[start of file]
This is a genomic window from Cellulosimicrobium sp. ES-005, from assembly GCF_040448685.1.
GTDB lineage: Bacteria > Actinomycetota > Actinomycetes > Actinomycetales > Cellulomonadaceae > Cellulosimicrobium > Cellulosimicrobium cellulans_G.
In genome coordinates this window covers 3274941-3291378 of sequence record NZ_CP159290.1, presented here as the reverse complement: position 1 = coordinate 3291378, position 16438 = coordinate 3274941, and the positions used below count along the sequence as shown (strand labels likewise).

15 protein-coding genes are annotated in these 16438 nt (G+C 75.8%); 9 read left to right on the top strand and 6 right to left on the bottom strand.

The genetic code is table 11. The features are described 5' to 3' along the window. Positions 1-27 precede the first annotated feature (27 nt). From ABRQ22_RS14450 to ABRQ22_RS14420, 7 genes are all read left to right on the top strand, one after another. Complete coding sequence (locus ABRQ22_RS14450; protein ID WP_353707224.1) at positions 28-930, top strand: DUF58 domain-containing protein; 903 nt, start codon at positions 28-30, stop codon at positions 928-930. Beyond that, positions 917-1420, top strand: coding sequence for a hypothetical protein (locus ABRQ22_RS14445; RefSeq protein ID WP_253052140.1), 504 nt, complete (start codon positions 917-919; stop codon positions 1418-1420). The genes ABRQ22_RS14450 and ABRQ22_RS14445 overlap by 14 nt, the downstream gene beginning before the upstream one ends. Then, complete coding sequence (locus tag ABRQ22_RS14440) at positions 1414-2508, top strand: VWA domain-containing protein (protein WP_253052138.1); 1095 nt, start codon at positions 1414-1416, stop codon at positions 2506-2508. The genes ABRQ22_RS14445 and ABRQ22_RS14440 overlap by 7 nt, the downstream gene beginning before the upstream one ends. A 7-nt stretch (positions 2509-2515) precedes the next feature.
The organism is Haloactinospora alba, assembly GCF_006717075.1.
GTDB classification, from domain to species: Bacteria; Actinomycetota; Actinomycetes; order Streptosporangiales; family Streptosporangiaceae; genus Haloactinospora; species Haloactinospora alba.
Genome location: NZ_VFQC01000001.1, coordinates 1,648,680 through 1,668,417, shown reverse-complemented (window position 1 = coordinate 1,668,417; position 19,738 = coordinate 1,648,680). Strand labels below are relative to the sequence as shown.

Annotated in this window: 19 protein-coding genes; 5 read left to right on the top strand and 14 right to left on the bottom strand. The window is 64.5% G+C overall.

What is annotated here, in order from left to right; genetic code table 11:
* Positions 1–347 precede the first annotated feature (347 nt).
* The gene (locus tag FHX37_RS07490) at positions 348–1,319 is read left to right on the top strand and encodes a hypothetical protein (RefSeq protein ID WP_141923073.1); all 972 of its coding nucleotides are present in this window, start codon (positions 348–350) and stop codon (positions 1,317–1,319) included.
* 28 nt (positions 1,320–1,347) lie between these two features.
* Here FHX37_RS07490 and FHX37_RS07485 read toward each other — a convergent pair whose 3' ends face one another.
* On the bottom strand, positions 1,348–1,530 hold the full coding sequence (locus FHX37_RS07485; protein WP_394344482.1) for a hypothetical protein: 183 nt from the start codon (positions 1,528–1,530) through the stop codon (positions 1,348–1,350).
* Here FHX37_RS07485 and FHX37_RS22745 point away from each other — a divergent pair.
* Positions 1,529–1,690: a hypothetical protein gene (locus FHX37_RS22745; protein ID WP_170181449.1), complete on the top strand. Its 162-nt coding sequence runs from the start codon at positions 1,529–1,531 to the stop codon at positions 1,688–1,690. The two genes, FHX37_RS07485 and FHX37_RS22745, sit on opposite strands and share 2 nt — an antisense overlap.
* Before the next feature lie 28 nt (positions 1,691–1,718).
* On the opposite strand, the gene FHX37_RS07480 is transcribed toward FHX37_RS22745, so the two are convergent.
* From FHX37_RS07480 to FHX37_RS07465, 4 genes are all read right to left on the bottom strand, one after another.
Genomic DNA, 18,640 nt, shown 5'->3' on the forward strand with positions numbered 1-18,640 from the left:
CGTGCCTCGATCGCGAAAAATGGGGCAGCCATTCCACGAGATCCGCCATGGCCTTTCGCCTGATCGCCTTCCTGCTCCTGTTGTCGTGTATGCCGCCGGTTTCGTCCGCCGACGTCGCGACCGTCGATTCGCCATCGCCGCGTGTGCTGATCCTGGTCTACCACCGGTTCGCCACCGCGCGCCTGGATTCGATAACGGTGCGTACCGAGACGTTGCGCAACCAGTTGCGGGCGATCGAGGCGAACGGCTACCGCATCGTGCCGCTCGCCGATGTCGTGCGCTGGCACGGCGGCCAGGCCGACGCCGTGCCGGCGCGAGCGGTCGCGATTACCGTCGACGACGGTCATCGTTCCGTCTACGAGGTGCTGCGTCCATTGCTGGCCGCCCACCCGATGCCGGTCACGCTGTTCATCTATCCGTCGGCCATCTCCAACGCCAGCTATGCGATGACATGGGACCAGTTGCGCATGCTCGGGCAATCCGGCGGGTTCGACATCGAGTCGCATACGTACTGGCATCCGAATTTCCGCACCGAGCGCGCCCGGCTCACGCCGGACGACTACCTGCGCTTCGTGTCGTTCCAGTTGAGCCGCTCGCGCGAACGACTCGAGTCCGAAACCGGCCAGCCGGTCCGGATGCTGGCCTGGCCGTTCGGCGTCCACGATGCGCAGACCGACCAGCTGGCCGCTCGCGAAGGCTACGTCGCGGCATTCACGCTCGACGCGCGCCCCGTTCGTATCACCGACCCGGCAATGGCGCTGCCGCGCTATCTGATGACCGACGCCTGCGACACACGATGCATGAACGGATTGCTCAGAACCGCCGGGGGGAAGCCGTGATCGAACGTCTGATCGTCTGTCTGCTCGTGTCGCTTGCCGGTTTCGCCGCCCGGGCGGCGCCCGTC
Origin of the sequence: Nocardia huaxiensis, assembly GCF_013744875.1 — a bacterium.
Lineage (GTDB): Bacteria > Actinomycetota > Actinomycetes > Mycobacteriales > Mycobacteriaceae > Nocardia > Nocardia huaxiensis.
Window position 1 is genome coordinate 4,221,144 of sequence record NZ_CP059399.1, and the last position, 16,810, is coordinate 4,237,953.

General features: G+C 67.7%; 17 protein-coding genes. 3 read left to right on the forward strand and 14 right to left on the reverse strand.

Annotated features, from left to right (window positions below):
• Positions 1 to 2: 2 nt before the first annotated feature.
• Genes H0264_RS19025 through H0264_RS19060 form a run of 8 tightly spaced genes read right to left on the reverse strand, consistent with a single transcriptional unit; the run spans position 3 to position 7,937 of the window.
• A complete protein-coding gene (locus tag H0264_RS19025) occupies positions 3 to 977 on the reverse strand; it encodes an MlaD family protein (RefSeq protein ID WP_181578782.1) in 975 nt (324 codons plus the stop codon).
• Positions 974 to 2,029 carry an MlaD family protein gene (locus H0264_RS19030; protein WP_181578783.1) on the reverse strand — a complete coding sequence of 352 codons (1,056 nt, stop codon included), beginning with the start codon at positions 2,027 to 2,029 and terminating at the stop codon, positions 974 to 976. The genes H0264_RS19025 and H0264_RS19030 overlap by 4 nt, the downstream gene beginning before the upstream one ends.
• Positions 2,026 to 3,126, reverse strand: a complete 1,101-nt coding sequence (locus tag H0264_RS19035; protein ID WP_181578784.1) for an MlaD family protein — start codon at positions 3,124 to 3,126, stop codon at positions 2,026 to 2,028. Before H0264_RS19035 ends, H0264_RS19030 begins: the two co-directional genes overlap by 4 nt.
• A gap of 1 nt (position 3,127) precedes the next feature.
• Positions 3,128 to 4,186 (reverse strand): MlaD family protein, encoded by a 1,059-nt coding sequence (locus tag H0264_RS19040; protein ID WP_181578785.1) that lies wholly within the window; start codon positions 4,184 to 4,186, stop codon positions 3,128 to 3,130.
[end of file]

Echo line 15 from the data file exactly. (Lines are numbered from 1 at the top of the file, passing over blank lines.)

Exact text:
* On the bottom strand, positions 1,348–1,530 hold the full coding sequence (locus FHX37_RS07485; protein WP_394344482.1) for a hypothetical protein: 183 nt from the start codon (positions 1,528–1,530) through the stop codon (positions 1,348–1,350).